Govt examining proposal to bid out UMPPs to meet rising power demand
New Delhi: The government is examining a proposal to bid out UMPPs to meet the rising power demand in the country, Power Minister R K Singh said Tuesday.
"If I bid them (Ultra Mega Power Projects ) out today it would take 4-5 year to fructify, by that time demand would have again accelerated. So I think, the time has come to start bidding out UMPPs," he said addressing 98th Annual session of Assocham here.
UMPPs are 4,000 MW super thermal power projects (both pit head and imported coal based).
The UMPP programme was launched in November 2005 with an objective to develop large capacity power projects in India by providing to developers services like land, coal, fund tie-up and clearances under one roof.
Under this scheme, two projects at Mundra and Sasan were set up and made operational by Tata Power and Reliance Power, respectively. Reliance Power exited the Tilaya UMPP earlier this year and is trying to exit Krishnapatnam UMPP. After that no UMPP was bid out.
Power Finance Corporation (PFC) was appointed as Nodal Agency to facilitate the development of these projects.
The government has been talking about firming up of standard bidding document for domestic as well as imported coal-based UMPPs and getting Cabinet approval for that. But that has not happened so far.
Experts believe that before going ahead with the bidding of UMPPs, the power ministry should get the standard bidding document approved from the Cabinet.
Talking about stress in the power sector, the minister blamed the developers for aggressive bidding and quoting unviable power tariff with an eye on capitalising coal blocks tagged with power projects.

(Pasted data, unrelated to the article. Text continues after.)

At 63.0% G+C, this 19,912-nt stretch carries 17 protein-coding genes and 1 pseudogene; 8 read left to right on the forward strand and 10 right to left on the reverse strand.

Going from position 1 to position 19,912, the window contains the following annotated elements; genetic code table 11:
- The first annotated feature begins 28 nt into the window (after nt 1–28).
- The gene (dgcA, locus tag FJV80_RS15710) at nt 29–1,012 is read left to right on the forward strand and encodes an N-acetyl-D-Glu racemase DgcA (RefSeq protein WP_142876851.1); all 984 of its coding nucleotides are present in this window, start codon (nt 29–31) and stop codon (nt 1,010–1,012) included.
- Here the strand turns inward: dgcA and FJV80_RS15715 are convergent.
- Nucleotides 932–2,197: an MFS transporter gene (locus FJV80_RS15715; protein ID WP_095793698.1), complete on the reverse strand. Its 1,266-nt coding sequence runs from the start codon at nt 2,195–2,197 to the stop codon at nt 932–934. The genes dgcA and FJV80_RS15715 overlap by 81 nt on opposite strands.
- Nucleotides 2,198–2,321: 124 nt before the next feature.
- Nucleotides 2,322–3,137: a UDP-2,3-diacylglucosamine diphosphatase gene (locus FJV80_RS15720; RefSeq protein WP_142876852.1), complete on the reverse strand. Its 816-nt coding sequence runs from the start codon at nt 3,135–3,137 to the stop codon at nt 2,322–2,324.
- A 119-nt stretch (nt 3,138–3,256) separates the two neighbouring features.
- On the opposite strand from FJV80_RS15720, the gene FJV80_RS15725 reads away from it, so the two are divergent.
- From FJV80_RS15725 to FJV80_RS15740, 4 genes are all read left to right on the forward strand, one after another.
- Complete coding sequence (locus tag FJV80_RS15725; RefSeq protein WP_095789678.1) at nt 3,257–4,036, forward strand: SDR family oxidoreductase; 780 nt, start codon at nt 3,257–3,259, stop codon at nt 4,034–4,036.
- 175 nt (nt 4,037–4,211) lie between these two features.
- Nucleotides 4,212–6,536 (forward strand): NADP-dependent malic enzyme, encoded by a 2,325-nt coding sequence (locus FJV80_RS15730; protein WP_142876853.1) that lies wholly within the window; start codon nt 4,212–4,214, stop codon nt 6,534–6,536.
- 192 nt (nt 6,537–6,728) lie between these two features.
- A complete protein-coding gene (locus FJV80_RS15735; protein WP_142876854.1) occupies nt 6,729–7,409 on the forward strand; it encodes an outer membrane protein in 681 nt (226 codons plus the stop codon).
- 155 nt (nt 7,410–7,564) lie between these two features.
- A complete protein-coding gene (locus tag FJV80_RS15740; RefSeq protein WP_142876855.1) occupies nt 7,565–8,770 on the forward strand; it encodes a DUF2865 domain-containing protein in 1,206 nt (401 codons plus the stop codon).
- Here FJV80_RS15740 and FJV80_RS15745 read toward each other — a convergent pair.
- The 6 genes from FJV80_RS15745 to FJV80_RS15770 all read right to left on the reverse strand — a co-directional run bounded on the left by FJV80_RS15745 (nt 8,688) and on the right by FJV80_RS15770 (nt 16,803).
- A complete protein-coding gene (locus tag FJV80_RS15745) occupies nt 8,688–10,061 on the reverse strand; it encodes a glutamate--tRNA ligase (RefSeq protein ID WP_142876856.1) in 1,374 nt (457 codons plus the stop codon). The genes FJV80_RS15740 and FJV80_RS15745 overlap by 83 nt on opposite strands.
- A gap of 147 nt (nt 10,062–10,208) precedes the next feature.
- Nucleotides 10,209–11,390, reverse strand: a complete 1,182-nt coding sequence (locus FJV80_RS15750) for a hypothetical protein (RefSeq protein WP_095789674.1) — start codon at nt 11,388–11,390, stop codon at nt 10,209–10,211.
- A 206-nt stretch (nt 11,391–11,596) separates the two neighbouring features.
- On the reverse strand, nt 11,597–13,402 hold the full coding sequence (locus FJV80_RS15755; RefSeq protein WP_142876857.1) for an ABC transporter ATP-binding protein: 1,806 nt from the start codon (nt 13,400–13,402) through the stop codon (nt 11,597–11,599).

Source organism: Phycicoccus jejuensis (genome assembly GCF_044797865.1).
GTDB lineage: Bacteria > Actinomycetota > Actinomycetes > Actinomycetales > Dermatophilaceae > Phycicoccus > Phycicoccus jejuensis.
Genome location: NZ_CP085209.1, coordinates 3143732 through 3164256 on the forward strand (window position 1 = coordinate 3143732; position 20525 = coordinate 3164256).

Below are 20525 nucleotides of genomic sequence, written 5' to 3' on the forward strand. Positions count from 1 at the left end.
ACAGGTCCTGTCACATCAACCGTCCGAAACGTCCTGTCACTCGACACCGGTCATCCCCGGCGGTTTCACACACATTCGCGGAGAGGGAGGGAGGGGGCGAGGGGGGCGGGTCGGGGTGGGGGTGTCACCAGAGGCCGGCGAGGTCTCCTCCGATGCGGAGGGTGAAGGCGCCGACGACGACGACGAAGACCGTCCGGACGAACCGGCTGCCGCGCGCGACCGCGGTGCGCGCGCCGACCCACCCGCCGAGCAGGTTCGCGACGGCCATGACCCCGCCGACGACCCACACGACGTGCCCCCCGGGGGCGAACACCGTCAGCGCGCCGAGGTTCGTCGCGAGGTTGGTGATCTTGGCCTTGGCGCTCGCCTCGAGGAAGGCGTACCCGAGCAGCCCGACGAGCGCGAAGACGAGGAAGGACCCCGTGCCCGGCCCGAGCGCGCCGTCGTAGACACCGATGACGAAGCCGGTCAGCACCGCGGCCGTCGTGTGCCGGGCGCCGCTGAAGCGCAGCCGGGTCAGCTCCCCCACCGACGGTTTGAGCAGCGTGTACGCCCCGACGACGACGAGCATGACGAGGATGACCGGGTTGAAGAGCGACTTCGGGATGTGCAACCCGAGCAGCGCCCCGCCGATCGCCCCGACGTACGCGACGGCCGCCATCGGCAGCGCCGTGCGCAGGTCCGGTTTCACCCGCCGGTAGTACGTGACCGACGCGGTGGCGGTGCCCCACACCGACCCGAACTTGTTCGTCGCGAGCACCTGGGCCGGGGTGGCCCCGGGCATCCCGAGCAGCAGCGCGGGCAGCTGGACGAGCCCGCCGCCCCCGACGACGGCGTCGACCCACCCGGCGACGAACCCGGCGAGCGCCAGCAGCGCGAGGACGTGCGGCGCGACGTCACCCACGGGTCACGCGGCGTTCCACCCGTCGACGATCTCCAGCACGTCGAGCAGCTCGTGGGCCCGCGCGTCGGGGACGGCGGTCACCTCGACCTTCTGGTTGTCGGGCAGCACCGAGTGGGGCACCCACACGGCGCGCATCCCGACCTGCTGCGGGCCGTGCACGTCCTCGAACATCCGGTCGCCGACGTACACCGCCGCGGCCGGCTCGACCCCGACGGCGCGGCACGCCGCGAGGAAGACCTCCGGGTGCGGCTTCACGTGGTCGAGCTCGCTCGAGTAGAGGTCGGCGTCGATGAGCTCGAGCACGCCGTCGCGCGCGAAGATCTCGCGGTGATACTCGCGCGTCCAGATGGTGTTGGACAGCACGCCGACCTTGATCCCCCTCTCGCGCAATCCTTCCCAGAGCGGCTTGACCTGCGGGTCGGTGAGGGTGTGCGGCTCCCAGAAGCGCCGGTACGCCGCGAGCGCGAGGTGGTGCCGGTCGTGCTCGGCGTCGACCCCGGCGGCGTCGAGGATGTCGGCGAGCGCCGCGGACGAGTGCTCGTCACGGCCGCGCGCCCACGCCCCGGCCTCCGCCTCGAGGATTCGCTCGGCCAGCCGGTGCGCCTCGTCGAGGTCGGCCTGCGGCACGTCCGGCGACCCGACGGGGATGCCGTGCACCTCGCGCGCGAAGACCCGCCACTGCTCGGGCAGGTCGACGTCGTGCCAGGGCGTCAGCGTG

"The fault is on owners' side. Of course the coal block cancellation was a major setback. Availability of coal is an issue. Some of you bid unrealistically. You bid rates which were not viable because you thought that you (developers) could make the difference by selling coal in the open market," Singh said.
Elaborating further, the minister said:"You had your eyes on the coal block and not on the power to be generated (from the project).You thought that you could make it (power tariff) up because you have a coal mine. "That is the problem of our country that we don't think straight. If we think straight then such thing will not happen. We try to cut corners. That was the major reason (for stress)."
He also made a point that bankers financed projects at the cost of Rs 8 crore per MW and suggested that they should be taken to task for that. Normally, per MW cost of a power project ranges from Rs 5-6 crore.
However, he exuded confidence that all these stressed assets are going to be profitable because the country's power demand has been growing at 7.5 per cent which is around 9 per cent at present.